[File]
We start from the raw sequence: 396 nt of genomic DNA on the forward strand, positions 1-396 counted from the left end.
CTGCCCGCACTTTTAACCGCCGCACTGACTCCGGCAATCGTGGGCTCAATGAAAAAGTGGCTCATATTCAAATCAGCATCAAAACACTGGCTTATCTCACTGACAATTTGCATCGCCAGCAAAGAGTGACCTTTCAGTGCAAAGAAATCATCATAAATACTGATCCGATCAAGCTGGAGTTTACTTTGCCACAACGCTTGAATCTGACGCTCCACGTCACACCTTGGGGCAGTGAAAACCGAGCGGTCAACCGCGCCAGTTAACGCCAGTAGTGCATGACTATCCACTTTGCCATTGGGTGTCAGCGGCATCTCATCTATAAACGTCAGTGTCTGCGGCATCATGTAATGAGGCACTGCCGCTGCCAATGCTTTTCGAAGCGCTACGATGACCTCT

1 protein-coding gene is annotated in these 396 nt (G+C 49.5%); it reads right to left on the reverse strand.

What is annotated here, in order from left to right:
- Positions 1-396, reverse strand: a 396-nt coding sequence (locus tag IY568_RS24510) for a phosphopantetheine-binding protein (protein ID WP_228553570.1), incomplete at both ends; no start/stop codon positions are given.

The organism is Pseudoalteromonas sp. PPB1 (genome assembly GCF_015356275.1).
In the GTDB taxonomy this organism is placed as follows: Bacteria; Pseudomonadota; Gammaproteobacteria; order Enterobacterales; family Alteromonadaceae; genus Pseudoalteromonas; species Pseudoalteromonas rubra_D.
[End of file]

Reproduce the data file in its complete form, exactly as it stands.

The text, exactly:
We start from the raw sequence: 396 nt of genomic DNA on the forward strand, positions 1-396 counted from the left end.
CTGCCCGCACTTTTAACCGCCGCACTGACTCCGGCAATCGTGGGCTCAATGAAAAAGTGGCTCATATTCAAATCAGCATCAAAACACTGGCTTATCTCACTGACAATTTGCATCGCCAGCAAAGAGTGACCTTTCAGTGCAAAGAAATCATCATAAATACTGATCCGATCAAGCTGGAGTTTACTTTGCCACAACGCTTGAATCTGACGCTCCACGTCACACCTTGGGGCAGTGAAAACCGAGCGGTCAACCGCGCCAGTTAACGCCAGTAGTGCATGACTATCCACTTTGCCATTGGGTGTCAGCGGCATCTCATCTATAAACGTCAGTGTCTGCGGCATCATGTAATGAGGCACTGCCGCTGCCAATGCTTTTCGAAGCGCTACGATGACCTCT

1 protein-coding gene is annotated in these 396 nt (G+C 49.5%); it reads right to left on the reverse strand.

What is annotated here, in order from left to right:
- Positions 1-396, reverse strand: a 396-nt coding sequence (locus tag IY568_RS24510) for a phosphopantetheine-binding protein (protein ID WP_228553570.1), incomplete at both ends; no start/stop codon positions are given.

The organism is Pseudoalteromonas sp. PPB1 (genome assembly GCF_015356275.1).
In the GTDB taxonomy this organism is placed as follows: Bacteria; Pseudomonadota; Gammaproteobacteria; order Enterobacterales; family Alteromonadaceae; genus Pseudoalteromonas; species Pseudoalteromonas rubra_D.